Paddle Song Stages Life of E. Pauline Johnson

Paddle Song 0324 NB2_5302 (1).jpg

Cheri Maracle stars as E. Pauline Johnson in Paddle Song, written by Dinah Christie with Tom Hill. Photo Credit: Benjamin Laird Arts & Photo.

If any famous Canadian deserves a Heritage Minute, it’s poet E. Pauline Johnson.

The daughter of a Six Nations Mohawk Chief and an English mother, Johnson toured across North America and England in the late 19th century, earning recognition everywhere she went. Audiences and literary critics, both contemporary and modern, praised Johnson’s poetry for its evocative imagery and urgent voice. Through her poetry, Johnson brought attention to the struggles of women and First Nations people.

Johnson’s life is chronicled in Paddle Song, written by Dinah Christie with Tom Hill. From her childhood days spent on the Grand River to the early days of her prosperous career, and beyond, the one-woman show stages an elegant presentation of the poet’s life. Canadian actress, singer-songwriter Cheri Maracle stars as Johnson, delivering a performance best summed as genuinely captivating.

The set-up is fairly straightforward, as most biographical plays are. Paddle Song takes the audience through the poet’s upbringing, her inspirations, and most importantly, her insecurities. Johnson’s insecurities stem from her entering into a field historically dominated by (white) men. The praise written about her in the papers is uplifting, but also the cause of much anxiety as she feels burdened with expectations (magnified by her status as a woman of mixed heritage).

Johnson also deals with the difficulties of touring, specifically the physical strain on her body. Perhaps fueled by a desire to prove herself, Johnson continues touring despite her body telling her otherwise.

Maracle’s wonderfully nuanced performance makes clear the magnitude of Johnson’s accomplishments. In Maracle, we see a young woman who is both excited, but also terrified at the revolutionary path she has set herself on. From Maracle’s performance, the audience gains a sense that Johnson truly appreciated every moment of her fame, as maybe she thought it might disappear at any moment – fearing she might be a fad in the literary world.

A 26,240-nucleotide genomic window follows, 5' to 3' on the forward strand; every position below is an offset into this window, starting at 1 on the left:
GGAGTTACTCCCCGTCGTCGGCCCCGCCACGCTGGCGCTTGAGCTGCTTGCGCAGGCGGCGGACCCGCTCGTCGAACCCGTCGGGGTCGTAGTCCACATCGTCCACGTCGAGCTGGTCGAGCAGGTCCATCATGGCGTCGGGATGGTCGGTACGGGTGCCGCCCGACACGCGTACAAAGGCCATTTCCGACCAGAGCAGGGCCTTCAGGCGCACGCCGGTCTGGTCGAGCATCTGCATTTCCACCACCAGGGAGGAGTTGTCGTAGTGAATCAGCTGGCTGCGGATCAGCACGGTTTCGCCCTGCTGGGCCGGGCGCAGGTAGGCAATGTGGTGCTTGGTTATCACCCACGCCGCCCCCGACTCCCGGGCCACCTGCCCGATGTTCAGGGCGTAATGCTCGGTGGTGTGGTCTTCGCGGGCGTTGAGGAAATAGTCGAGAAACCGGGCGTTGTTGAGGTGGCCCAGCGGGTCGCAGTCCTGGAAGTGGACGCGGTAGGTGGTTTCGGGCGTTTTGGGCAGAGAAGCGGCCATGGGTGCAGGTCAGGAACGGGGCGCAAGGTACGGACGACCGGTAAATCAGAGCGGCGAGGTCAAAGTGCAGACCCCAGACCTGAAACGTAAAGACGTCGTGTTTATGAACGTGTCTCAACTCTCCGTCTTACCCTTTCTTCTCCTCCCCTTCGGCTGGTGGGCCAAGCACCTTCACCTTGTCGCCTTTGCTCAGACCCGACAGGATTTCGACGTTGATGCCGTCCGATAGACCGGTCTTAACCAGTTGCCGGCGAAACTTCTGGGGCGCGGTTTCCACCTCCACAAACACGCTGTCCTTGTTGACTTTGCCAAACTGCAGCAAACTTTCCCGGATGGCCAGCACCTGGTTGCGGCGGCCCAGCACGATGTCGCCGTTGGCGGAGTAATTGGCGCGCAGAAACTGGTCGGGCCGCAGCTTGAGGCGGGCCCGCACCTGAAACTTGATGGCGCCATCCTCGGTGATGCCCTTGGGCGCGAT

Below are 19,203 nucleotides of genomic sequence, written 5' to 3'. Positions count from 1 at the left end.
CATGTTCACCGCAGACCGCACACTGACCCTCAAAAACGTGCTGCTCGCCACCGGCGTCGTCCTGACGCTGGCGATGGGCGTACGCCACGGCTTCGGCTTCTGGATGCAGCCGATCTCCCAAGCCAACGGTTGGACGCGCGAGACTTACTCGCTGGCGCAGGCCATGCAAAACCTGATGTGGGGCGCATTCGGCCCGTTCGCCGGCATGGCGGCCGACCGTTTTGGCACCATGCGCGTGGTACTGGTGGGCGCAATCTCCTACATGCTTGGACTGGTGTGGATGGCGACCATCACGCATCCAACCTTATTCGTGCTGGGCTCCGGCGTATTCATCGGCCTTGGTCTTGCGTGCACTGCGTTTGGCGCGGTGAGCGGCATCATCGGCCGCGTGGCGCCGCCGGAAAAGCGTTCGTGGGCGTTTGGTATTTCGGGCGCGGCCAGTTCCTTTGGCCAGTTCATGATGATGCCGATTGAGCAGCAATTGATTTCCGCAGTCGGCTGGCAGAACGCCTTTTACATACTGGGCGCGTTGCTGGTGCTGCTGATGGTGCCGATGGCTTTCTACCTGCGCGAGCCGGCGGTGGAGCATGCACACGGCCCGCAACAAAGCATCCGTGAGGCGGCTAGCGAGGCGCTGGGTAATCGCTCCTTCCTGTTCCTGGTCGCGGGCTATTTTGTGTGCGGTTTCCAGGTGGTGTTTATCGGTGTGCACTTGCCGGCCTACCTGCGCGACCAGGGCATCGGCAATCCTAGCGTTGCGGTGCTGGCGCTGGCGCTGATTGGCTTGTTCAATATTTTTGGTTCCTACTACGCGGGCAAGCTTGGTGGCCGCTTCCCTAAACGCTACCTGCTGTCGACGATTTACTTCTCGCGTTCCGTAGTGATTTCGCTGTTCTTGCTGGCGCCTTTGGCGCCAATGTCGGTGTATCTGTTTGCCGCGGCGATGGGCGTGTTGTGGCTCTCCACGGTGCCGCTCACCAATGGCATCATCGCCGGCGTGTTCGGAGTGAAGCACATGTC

Maracle’s performance also sees lots of sharp quips and asides that radiate confidence. Her stage presence is marvelously magnetic. Her performance is a true delight.

Over the course of the play, Maracle recites a selection of Johnson’s poetry, including one of her most well-known works The Song My Paddle Sings. Maracle performs Johnson’s poetry with tremendous grace and power. The emotion in her words during A Cry From An Indian Wife is volcanic. Her talent brings Johnson’s poetry to life, and will undoubtedly lead many in the audience to seek out more of the poet’s work.

Christie’s energetic direction sees this humorous, touching play move effortlessly. The director goes for simplicity here, following the adage of ‘less is more’. Johnson’s canoe is nothing more than a bench, and that’s all Maracle needs (besides her paddle) to transport us to the river.

Often the literary contributions by women are overlooked or obscured by those made by (white) men. And so, staging plays like Paddle Song is critically important to the task of exploring and establishing a well-represented canon of Canadian literature. (Which is why the Heritage Minutes were mentioned, as they shape and influence the public’s cultural knowledge bank).

Co-presented by One Yellow Rabbit and Lunch Box Theatre, Paddle Song is a beautiful production that audiences should make every effort to see at the 30th Annual High Performance Rodeo.

Paddle Song runs Jan 11 – 23 at Lunchbox Theatre , as part of the 2016 High Performance Rodeo. Paddle Song is a co-presentation by One Yellow Rabbit and Lunchbox Theatre.

For more information about the show, including ticket information, visit:

For more information about Cheri Maracle, visit her website:


Leave a Reply

Fill in your details below or click an icon to log in: Logo

You are commenting using your account. Log Out /  Change )

Twitter picture

You are commenting using your Twitter account. Log Out /  Change )

Facebook photo

You are commenting using your Facebook account. Log Out /  Change )

Connecting to %s

This site uses Akismet to reduce spam. Learn how your comment data is processed.